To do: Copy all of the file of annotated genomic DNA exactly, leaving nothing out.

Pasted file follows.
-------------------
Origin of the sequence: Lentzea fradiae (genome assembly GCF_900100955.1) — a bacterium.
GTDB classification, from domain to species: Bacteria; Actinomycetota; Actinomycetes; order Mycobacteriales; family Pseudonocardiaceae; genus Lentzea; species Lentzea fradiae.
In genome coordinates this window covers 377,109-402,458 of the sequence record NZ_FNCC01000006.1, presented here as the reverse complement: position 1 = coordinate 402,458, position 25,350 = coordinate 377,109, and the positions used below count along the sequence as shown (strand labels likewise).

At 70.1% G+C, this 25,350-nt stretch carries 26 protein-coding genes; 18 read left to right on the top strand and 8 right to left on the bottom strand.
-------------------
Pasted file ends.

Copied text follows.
Origin of the sequence: Lentzea fradiae (genome assembly GCF_900100955.1) — a bacterium.
GTDB classification, from domain to species: Bacteria; Actinomycetota; Actinomycetes; order Mycobacteriales; family Pseudonocardiaceae; genus Lentzea; species Lentzea fradiae.
In genome coordinates this window covers 377,109-402,458 of the sequence record NZ_FNCC01000006.1, presented here as the reverse complement: position 1 = coordinate 402,458, position 25,350 = coordinate 377,109, and the positions used below count along the sequence as shown (strand labels likewise).

At 70.1% G+C, this 25,350-nt stretch carries 26 protein-coding genes; 18 read left to right on the top strand and 8 right to left on the bottom strand.